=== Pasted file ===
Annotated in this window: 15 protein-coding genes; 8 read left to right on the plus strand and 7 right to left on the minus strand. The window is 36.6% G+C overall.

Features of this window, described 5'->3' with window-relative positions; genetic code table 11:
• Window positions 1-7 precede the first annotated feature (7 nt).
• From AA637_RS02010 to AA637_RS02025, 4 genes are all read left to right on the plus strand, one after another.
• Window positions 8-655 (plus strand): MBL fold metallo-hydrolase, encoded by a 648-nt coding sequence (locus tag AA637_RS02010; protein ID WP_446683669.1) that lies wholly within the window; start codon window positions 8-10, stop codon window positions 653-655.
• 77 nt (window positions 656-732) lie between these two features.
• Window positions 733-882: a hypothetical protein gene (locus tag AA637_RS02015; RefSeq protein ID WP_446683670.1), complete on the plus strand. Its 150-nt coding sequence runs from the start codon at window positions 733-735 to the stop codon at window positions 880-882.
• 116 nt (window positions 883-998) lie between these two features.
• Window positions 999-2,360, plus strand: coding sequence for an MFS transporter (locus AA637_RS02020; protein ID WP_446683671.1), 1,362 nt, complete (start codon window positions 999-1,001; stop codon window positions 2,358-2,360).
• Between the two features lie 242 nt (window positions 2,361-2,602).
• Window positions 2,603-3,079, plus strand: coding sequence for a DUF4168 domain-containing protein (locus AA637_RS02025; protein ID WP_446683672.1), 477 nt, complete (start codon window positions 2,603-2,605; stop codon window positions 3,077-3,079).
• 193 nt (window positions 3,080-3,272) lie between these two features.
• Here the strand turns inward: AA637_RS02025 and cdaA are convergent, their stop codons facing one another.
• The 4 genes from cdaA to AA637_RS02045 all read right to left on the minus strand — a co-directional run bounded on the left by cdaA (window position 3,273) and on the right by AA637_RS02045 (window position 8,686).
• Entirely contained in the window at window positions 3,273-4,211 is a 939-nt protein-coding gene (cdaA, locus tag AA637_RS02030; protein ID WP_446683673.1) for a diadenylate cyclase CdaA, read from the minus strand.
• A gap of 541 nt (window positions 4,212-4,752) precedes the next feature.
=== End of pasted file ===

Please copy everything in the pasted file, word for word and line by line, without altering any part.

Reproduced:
Annotated in this window: 15 protein-coding genes; 8 read left to right on the plus strand and 7 right to left on the minus strand. The window is 36.6% G+C overall.

Features of this window, described 5'->3' with window-relative positions; genetic code table 11:
• Window positions 1-7 precede the first annotated feature (7 nt).
• From AA637_RS02010 to AA637_RS02025, 4 genes are all read left to right on the plus strand, one after another.
• Window positions 8-655 (plus strand): MBL fold metallo-hydrolase, encoded by a 648-nt coding sequence (locus tag AA637_RS02010; protein ID WP_446683669.1) that lies wholly within the window; start codon window positions 8-10, stop codon window positions 653-655.
• 77 nt (window positions 656-732) lie between these two features.
• Window positions 733-882: a hypothetical protein gene (locus tag AA637_RS02015; RefSeq protein ID WP_446683670.1), complete on the plus strand. Its 150-nt coding sequence runs from the start codon at window positions 733-735 to the stop codon at window positions 880-882.
• 116 nt (window positions 883-998) lie between these two features.
• Window positions 999-2,360, plus strand: coding sequence for an MFS transporter (locus AA637_RS02020; protein ID WP_446683671.1), 1,362 nt, complete (start codon window positions 999-1,001; stop codon window positions 2,358-2,360).
• Between the two features lie 242 nt (window positions 2,361-2,602).
• Window positions 2,603-3,079, plus strand: coding sequence for a DUF4168 domain-containing protein (locus AA637_RS02025; protein ID WP_446683672.1), 477 nt, complete (start codon window positions 2,603-2,605; stop codon window positions 3,077-3,079).
• 193 nt (window positions 3,080-3,272) lie between these two features.
• Here the strand turns inward: AA637_RS02025 and cdaA are convergent, their stop codons facing one another.
• The 4 genes from cdaA to AA637_RS02045 all read right to left on the minus strand — a co-directional run bounded on the left by cdaA (window position 3,273) and on the right by AA637_RS02045 (window position 8,686).
• Entirely contained in the window at window positions 3,273-4,211 is a 939-nt protein-coding gene (cdaA, locus tag AA637_RS02030; protein ID WP_446683673.1) for a diadenylate cyclase CdaA, read from the minus strand.
• A gap of 541 nt (window positions 4,212-4,752) precedes the next feature.